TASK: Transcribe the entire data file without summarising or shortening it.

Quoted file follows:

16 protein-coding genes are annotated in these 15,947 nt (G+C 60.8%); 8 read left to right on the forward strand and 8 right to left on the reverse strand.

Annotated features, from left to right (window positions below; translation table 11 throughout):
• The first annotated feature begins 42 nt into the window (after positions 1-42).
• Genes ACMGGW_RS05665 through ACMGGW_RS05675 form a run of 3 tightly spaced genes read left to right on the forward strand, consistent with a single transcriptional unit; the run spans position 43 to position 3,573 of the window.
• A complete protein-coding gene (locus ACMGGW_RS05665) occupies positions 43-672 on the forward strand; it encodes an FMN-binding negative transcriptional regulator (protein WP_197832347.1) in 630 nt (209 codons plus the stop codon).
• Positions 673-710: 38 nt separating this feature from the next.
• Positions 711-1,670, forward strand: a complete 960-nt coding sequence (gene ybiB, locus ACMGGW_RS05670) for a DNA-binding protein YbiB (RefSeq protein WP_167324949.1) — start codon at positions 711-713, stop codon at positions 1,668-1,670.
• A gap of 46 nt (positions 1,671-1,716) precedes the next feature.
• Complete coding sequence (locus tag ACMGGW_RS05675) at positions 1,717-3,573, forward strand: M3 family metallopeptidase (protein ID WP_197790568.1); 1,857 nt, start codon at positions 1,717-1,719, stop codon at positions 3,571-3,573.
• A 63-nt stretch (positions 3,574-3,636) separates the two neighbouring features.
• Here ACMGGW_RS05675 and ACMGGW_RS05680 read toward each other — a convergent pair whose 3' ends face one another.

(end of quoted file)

16 protein-coding genes are annotated in these 15,947 nt (G+C 60.8%); 8 read left to right on the forward strand and 8 right to left on the reverse strand.

Annotated features, from left to right (window positions below; translation table 11 throughout):
• The first annotated feature begins 42 nt into the window (after positions 1-42).
• Genes ACMGGW_RS05665 through ACMGGW_RS05675 form a run of 3 tightly spaced genes read left to right on the forward strand, consistent with a single transcriptional unit; the run spans position 43 to position 3,573 of the window.
• A complete protein-coding gene (locus ACMGGW_RS05665) occupies positions 43-672 on the forward strand; it encodes an FMN-binding negative transcriptional regulator (protein WP_197832347.1) in 630 nt (209 codons plus the stop codon).
• Positions 673-710: 38 nt separating this feature from the next.
• Positions 711-1,670, forward strand: a complete 960-nt coding sequence (gene ybiB, locus ACMGGW_RS05670) for a DNA-binding protein YbiB (RefSeq protein WP_167324949.1) — start codon at positions 711-713, stop codon at positions 1,668-1,670.
• A gap of 46 nt (positions 1,671-1,716) precedes the next feature.
• Complete coding sequence (locus tag ACMGGW_RS05675) at positions 1,717-3,573, forward strand: M3 family metallopeptidase (protein ID WP_197790568.1); 1,857 nt, start codon at positions 1,717-1,719, stop codon at positions 3,571-3,573.
• A 63-nt stretch (positions 3,574-3,636) separates the two neighbouring features.
• Here ACMGGW_RS05675 and ACMGGW_RS05680 read toward each other — a convergent pair whose 3' ends face one another.